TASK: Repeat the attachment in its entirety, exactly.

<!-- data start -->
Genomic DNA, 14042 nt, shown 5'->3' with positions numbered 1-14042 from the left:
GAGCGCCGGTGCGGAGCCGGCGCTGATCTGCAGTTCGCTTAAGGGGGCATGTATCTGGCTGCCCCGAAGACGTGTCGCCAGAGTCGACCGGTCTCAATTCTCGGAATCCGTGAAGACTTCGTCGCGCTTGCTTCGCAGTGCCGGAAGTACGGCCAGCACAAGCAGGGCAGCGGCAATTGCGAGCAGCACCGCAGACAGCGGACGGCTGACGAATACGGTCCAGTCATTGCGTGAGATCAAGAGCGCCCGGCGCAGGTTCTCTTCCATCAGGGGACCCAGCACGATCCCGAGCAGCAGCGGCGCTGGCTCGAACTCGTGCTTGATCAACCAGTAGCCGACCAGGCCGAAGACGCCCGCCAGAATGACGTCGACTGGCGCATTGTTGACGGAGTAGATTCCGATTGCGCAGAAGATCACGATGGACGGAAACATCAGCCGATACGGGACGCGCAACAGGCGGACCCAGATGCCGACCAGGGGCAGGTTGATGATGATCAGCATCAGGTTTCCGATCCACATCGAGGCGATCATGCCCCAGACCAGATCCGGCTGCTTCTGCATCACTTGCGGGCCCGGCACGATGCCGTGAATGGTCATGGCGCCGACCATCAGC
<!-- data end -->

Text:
Genomic DNA, 14042 nt, shown 5'->3' with positions numbered 1-14042 from the left:
GAGCGCCGGTGCGGAGCCGGCGCTGATCTGCAGTTCGCTTAAGGGGGCATGTATCTGGCTGCCCCGAAGACGTGTCGCCAGAGTCGACCGGTCTCAATTCTCGGAATCCGTGAAGACTTCGTCGCGCTTGCTTCGCAGTGCCGGAAGTACGGCCAGCACAAGCAGGGCAGCGGCAATTGCGAGCAGCACCGCAGACAGCGGACGGCTGACGAATACGGTCCAGTCATTGCGTGAGATCAAGAGCGCCCGGCGCAGGTTCTCTTCCATCAGGGGACCCAGCACGATCCCGAGCAGCAGCGGCGCTGGCTCGAACTCGTGCTTGATCAACCAGTAGCCGACCAGGCCGAAGACGCCCGCCAGAATGACGTCGACTGGCGCATTGTTGACGGAGTAGATTCCGATTGCGCAGAAGATCACGATGGACGGAAACATCAGCCGATACGGGACGCGCAACAGGCGGACCCAGATGCCGACCAGGGGCAGGTTGATGATGATCAGCATCAGGTTTCCGATCCACATCGAGGCGATCATGCCCCAGACCAGATCCGGCTGCTTCTGCATCACTTGCGGGCCCGGCACGATGCCGTGAATGGTCATGGCGCCGACCATCAGC